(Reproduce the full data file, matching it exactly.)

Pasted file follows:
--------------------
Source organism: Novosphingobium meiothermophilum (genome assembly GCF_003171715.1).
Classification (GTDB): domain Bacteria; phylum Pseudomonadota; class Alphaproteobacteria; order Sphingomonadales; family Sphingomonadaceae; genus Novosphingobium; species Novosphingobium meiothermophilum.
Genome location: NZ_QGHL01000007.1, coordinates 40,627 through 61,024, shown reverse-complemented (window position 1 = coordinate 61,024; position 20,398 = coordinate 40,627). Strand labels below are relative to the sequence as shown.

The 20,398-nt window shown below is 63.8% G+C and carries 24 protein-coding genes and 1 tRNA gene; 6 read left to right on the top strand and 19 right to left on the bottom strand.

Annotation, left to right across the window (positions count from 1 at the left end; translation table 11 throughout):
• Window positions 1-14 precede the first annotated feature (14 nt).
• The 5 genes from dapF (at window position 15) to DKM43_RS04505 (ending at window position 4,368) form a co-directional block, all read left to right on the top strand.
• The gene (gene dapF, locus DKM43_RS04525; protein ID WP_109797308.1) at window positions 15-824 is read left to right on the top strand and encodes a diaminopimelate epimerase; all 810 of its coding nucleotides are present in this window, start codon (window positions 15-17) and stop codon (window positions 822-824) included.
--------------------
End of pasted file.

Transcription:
Source organism: Novosphingobium meiothermophilum (genome assembly GCF_003171715.1).
Classification (GTDB): domain Bacteria; phylum Pseudomonadota; class Alphaproteobacteria; order Sphingomonadales; family Sphingomonadaceae; genus Novosphingobium; species Novosphingobium meiothermophilum.
Genome location: NZ_QGHL01000007.1, coordinates 40,627 through 61,024, shown reverse-complemented (window position 1 = coordinate 61,024; position 20,398 = coordinate 40,627). Strand labels below are relative to the sequence as shown.

The 20,398-nt window shown below is 63.8% G+C and carries 24 protein-coding genes and 1 tRNA gene; 6 read left to right on the top strand and 19 right to left on the bottom strand.

Annotation, left to right across the window (positions count from 1 at the left end; translation table 11 throughout):
• Window positions 1-14 precede the first annotated feature (14 nt).
• The 5 genes from dapF (at window position 15) to DKM43_RS04505 (ending at window position 4,368) form a co-directional block, all read left to right on the top strand.
• The gene (gene dapF, locus DKM43_RS04525; protein ID WP_109797308.1) at window positions 15-824 is read left to right on the top strand and encodes a diaminopimelate epimerase; all 810 of its coding nucleotides are present in this window, start codon (window positions 15-17) and stop codon (window positions 822-824) included.